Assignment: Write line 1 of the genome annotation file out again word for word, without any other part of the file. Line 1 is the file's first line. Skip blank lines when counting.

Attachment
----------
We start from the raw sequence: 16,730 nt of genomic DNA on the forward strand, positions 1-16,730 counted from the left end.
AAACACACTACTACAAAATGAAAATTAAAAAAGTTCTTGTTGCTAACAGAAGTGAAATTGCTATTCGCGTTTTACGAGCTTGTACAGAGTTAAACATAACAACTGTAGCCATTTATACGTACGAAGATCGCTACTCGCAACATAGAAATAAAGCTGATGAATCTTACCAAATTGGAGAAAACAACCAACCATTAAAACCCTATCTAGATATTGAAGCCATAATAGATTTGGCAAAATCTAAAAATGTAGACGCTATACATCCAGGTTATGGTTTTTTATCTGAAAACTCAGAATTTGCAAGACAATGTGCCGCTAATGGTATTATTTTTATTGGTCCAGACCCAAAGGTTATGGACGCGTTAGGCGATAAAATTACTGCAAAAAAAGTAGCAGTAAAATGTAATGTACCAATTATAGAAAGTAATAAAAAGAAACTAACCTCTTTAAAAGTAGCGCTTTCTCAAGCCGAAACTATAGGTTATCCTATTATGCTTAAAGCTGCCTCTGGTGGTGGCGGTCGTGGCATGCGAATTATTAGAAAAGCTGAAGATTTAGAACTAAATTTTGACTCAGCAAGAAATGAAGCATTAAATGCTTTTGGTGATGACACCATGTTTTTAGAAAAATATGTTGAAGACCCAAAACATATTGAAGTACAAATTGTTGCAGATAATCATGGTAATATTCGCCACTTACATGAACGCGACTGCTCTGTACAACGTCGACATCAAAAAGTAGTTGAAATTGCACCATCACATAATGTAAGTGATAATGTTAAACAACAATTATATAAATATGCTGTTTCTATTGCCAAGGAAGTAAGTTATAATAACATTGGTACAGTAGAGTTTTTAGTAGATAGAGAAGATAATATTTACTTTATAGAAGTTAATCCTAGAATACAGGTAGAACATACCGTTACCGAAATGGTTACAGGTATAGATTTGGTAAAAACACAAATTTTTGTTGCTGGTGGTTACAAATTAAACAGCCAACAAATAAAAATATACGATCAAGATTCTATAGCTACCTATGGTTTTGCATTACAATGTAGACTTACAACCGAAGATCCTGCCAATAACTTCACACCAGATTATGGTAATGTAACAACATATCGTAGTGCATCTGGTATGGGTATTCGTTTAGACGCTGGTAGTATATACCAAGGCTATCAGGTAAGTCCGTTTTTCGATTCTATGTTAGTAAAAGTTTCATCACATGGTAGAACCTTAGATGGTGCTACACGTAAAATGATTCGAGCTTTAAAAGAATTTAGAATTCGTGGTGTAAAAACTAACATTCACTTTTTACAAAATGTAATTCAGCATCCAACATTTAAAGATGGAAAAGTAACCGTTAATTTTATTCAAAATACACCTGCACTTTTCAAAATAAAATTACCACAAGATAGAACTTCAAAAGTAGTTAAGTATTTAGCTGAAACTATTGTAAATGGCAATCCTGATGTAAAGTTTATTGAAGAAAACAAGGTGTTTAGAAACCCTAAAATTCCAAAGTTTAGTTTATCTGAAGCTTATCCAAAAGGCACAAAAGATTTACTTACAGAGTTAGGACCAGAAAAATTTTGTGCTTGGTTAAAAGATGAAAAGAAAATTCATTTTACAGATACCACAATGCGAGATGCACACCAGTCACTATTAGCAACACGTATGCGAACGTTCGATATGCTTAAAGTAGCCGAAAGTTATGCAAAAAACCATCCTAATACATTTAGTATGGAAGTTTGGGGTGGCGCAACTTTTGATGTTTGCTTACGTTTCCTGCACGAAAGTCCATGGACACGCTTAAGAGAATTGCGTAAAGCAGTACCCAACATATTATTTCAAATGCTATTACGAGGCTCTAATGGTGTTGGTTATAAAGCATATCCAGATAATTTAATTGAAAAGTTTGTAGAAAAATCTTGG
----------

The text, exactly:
We start from the raw sequence: 16,730 nt of genomic DNA on the forward strand, positions 1-16,730 counted from the left end.